Susan Meiselas is a New York based Magnum Photographer best known for her work covering the political upheavals in Central America in the 1970s and 1980s. Throughout her thirty-year career as a documentary media artist, the photographer has represented difficult issues with innovative approaches.

Pandora’s Box is the highly acclaimed 2001 book in which the photographer documented the highly formalized rules and rituals of Pandora’s Box, a 4000-square-foot, high-class Manhattan sex club run by a dominatrix called Mistress Raven.

The club, which bills itself as the “Disneyland of Domination,” is one of New York’s most exclusive sex clubs, and the monograph takes us on a journey into these “vacations from reality,” skilfully portraying the sadomasochistic experience as beautiful, unnerving, and ultimately, self-reflective.

The Pandora’s Box series was originally commissioned to accompany the Nick Broomfield documentary “Fetishes”, but today this highly provocative series stands out as a darkly captivating journey into this high-class sex club. In these vivid photographs, Meiselas not only documents the role-playing that the club offers, she candidly reveals both the customers who frequent the club and the women who work there.


The richness of Meiselas’s imagery immediately infuses the Pandora’s Box series with an almost surreal cinematic quality that ultimately lures the viewer into this hidden world of fantasy. Windowless and draped in velvety blues and lustful reds, white surgical tiles and, of course, leather, Meiselas’s camera captures a secret self-enclosed world of probing visual seduction.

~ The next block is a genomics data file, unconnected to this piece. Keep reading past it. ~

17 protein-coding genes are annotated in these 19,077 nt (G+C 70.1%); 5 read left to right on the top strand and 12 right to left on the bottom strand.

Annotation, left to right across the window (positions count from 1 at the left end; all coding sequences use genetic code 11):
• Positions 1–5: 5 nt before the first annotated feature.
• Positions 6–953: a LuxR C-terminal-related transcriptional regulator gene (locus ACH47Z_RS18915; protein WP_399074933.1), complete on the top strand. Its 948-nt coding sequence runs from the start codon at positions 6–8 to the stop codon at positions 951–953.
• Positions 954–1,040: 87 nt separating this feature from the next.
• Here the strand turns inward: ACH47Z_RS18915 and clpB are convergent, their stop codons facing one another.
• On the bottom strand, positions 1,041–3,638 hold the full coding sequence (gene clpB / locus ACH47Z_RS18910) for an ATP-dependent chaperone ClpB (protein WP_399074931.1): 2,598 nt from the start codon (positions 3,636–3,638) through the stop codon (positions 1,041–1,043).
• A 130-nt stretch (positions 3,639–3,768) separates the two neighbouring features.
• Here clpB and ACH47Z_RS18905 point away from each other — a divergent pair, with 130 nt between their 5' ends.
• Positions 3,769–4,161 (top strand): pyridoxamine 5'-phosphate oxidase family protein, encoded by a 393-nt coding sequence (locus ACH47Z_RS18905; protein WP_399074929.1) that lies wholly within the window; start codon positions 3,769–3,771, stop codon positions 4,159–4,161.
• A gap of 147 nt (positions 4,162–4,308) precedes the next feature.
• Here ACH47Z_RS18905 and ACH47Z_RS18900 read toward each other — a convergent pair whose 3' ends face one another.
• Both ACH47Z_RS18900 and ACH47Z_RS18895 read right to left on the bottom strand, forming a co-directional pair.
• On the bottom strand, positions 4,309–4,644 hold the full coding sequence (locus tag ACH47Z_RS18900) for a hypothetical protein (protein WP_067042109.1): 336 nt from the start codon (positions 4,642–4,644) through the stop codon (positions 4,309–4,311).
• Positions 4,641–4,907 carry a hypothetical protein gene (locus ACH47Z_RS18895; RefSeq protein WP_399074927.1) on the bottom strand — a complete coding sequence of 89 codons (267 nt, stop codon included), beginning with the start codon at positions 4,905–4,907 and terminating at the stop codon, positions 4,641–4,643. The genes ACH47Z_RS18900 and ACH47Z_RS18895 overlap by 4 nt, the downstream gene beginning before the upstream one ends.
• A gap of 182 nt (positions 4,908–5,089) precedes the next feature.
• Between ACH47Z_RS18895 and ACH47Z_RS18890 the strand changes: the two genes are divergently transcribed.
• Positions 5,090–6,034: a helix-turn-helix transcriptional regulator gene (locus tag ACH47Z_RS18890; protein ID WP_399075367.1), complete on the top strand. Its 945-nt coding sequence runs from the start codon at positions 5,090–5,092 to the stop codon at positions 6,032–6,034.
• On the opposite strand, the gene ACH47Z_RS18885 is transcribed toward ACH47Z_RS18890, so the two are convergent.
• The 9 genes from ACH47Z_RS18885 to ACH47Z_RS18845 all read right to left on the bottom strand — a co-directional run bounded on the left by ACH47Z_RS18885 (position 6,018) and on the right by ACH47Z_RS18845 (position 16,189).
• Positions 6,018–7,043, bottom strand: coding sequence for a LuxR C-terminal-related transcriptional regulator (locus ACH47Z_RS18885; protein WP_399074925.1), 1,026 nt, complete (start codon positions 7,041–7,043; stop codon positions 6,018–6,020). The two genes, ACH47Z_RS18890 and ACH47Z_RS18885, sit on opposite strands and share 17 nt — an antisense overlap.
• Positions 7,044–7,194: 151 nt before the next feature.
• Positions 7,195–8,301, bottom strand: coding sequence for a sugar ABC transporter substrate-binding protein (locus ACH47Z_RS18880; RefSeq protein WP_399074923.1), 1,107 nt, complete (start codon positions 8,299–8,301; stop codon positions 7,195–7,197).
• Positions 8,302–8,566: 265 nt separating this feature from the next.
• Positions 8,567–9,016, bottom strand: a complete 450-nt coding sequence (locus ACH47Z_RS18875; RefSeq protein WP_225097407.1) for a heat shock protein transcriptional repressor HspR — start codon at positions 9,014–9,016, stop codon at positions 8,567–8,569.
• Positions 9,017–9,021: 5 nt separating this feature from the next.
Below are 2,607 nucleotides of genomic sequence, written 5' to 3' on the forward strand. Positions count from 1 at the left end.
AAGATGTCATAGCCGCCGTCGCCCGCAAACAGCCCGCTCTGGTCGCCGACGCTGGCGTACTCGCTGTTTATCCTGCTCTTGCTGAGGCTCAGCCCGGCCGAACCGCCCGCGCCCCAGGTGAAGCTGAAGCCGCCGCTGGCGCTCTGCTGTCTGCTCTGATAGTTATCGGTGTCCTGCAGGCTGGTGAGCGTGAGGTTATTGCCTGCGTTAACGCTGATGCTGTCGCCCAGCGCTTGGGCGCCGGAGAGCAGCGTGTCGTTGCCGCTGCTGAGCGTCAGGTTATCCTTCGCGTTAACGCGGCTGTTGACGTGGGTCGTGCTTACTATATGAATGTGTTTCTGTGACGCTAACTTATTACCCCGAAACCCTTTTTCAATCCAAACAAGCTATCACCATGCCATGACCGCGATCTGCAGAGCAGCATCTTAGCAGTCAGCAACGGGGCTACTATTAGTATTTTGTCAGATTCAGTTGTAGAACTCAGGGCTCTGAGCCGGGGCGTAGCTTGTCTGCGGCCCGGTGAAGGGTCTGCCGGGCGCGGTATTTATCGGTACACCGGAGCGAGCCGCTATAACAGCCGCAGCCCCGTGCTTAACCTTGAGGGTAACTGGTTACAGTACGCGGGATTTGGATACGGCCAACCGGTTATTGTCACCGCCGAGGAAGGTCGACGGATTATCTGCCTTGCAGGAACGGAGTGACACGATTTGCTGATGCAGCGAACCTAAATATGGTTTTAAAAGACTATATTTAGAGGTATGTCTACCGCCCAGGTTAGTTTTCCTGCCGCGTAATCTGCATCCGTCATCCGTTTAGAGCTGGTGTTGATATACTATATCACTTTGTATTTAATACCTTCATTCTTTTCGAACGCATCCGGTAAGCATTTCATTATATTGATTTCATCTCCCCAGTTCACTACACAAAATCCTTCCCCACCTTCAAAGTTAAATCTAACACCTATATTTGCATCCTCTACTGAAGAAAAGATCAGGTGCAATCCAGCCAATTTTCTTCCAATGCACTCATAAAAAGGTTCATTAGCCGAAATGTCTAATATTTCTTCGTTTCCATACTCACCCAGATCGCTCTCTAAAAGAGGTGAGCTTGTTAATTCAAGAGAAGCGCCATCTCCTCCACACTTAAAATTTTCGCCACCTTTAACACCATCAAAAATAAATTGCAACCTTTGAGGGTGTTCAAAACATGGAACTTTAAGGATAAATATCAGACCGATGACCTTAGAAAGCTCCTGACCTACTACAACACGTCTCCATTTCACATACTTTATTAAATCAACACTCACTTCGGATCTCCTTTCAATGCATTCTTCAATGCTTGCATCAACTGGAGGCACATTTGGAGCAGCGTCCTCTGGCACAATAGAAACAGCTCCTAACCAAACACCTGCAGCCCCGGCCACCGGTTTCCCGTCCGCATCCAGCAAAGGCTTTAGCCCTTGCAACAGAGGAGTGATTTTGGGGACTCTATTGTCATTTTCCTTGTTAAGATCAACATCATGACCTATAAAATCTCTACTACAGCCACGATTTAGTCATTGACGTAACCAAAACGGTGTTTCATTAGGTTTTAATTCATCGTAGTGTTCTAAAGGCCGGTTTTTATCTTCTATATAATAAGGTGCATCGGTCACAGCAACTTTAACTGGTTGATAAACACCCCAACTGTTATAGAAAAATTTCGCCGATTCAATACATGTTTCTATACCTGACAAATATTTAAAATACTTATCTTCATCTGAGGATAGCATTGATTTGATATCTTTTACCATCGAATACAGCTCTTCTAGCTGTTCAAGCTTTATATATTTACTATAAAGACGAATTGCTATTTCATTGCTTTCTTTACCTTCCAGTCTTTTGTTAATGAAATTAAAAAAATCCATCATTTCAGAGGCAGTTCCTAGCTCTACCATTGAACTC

The contrast between images depicting individuals engaged in the activities for which Pandora’s Box is famous juxtaposed with the more relaxed imagery of dominatrixes smoking and preparing for their next encounter, directs the viewer to perceive Meiselas’s subjects as multifaceted personalities. Spending time with these images, one becomes acutely aware of the dichotomy in the relationship between the looker—the viewer—and the looked at—those depicted in the photographs.












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